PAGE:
The original understood this, and focused on developing Karen, a younger (and thus more sympathetic) Andy, and a police officer named Mike Norris as it slowly dawns on them that they are being terrorized by a snarly, supernatural predator. This Child’s Play takes too many time outs for non-story-relevant victims, brushing aside characters we might actually want to get to know in favor of meeting the blood quota. Detective Mike is also present in this 2019 version, but he’s relegated to an awkward periphery, cracking worthless dad jokes when an investigation might provide some actual suspense; Karen mostly stands around and looks bored, and she’s right to do so — the writers have stripped the character of both screen time and any initiative; a kindly neighbor offers a chance at earning our goodwill, but settles for perpetual superficiality.

At least there’s still Chucky, right? Siding with the killer in a slasher film generally isn’t desirable, but perhaps that’s what the filmmakers intended all along. Sure, this new doll design is somehow even more aesthetically repulsive than the original, but there’s a toddler-like innocence to Chucky’s perception of the world, a need to belong that is almost endearing. It kills to be loved, and can you blame it? Unlike John Connor, Andy fails to explain morality to this machine, so there shouldn’t be a shock when the thing doesn’t understand why peeling someone’s face off isn’t socially acceptable behavior. Couple a few betrayals of his trust with Mark Hamill’s decidedly less menacing voice work (Brad Douriff gave the original Chucky a cackling bite never really present here), and it’s hard to not feel for the little buddy, even when it’s slicing away at the back of someone’s legs.

Child's Play knife

Those motivations prevent Chucky’s shenanigans from being even the slightest bit frightening, but the impressive range of the doll does keep Child’s Play mildly interesting. Credit the effects team with keeping Chucky relatively grounded in the physical world; while perhaps not as effective as that chilling mix of animatronics and a live actor that the original blended so well, this bot is quite believable, and apart from a few noticeable shots at the end, it was often hard to tell where the real-world object ended and the CGI began. Too bad the flat staging and direction don’t help carry the creative technical load more. Whereas Holland’s camera reinforced his subject by peeking around corners and scampering across dusty lots, stalking prey through the eyes of a peewee predator, director Lars Klevberg sticks primarily to established angles and obvious tricks. A refrigerator door opens, blocking the view of a doorway — what do you suppose will be there when it closes? That’s about as clever as it gets.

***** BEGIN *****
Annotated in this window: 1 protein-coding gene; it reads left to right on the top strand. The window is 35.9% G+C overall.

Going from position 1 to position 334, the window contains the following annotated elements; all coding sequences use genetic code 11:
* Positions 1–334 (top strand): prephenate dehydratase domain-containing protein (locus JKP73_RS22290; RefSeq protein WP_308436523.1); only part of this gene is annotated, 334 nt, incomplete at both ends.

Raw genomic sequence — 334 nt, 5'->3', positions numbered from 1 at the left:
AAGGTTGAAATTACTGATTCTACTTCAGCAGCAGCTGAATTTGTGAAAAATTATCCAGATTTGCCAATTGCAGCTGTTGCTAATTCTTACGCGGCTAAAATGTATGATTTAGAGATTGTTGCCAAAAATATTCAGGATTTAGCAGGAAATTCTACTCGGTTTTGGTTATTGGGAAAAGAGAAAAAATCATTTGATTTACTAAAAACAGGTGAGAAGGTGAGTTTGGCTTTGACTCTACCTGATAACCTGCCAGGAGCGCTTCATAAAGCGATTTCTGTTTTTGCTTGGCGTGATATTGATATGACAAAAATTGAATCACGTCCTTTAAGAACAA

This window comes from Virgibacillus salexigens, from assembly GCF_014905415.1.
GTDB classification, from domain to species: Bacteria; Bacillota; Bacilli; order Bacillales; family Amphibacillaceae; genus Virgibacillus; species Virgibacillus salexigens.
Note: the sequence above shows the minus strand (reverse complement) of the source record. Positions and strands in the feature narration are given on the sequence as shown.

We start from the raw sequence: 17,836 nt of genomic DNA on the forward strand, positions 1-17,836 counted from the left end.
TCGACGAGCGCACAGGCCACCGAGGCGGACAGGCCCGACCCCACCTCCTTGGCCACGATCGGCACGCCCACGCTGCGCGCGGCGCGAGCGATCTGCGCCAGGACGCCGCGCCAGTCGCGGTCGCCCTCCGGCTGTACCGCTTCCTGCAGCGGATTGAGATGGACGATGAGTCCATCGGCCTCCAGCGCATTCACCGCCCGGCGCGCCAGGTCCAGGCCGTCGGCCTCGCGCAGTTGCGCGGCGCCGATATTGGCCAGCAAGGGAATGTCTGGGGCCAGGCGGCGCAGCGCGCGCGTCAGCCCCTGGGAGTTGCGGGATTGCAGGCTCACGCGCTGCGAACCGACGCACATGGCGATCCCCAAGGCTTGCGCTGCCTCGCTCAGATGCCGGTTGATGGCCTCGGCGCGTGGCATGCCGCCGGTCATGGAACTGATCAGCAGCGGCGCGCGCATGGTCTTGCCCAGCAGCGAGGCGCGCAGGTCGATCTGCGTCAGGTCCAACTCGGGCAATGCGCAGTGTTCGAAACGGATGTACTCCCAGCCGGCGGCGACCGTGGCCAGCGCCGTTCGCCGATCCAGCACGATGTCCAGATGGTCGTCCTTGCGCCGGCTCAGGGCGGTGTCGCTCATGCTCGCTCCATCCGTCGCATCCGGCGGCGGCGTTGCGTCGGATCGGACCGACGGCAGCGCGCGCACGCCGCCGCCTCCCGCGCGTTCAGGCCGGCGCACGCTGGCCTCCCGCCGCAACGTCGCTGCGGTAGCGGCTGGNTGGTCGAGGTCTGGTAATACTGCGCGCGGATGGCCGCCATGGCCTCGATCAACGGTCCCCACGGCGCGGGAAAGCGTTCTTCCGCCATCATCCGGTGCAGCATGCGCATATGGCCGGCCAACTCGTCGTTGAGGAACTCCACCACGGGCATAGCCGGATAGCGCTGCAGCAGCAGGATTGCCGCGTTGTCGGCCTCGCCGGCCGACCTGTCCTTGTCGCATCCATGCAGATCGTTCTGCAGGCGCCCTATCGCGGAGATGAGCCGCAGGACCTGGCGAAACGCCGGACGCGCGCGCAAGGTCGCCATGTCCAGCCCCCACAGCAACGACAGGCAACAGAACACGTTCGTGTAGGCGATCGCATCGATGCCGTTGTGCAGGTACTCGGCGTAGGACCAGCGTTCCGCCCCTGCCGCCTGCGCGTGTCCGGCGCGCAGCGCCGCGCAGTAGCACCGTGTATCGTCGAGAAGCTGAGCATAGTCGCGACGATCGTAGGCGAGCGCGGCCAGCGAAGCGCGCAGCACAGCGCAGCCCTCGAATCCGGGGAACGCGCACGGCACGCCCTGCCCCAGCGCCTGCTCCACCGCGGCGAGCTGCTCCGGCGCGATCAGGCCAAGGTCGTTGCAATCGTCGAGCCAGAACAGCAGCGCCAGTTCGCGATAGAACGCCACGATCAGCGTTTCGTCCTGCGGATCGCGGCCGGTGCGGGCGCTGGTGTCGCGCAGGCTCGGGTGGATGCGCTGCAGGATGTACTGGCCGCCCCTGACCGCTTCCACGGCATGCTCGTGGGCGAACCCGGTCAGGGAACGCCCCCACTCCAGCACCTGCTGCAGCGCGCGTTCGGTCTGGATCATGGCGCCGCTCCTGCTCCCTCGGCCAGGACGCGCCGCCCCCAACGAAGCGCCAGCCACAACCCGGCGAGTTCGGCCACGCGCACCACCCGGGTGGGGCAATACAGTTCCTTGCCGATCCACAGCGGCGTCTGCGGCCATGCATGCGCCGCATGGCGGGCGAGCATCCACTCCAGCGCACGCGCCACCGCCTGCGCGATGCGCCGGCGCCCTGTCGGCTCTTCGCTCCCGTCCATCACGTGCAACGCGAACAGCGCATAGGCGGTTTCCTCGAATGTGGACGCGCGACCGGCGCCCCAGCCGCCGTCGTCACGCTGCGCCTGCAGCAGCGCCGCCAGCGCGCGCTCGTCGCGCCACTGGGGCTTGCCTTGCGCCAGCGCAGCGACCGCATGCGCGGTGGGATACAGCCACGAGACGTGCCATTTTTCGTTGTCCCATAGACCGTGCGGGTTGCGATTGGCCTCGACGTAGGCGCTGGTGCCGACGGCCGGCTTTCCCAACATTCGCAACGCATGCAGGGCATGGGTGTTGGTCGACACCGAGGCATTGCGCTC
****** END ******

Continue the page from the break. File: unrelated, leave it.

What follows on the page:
There are hints at what could have been, such as a chaotic shopping mart scene, but Child’s Play seems perfectly satisfied to stay well within serviceable, audience-friendly boundaries. Much of it is strangely played for laughs, as if lazily campy wise-cracks are the pinnacle of horror entertainment. We get it; you know the premise is ridiculous. It was in the first film. But at least they seemed to care, to take it seriously. And after a startlingly cruel hammer to an innocent babysitter’s head, I did too. Unfortunately, this malfunctioning piece of hardware seems to have too many inhibitors still active; the result is an unsuccessful reboot.

Patrick Murphy grew up in the hearty Midwest, where he spent many winter hours watching movies and playing video games while waiting for baseball season to start again. When not thinking of his next Nintendo post or writing screenplays to satisfy his film school training, he’s getting his cinema fix as the Editor of Sordid Cinema, Goomba Stomp's Film and TV section.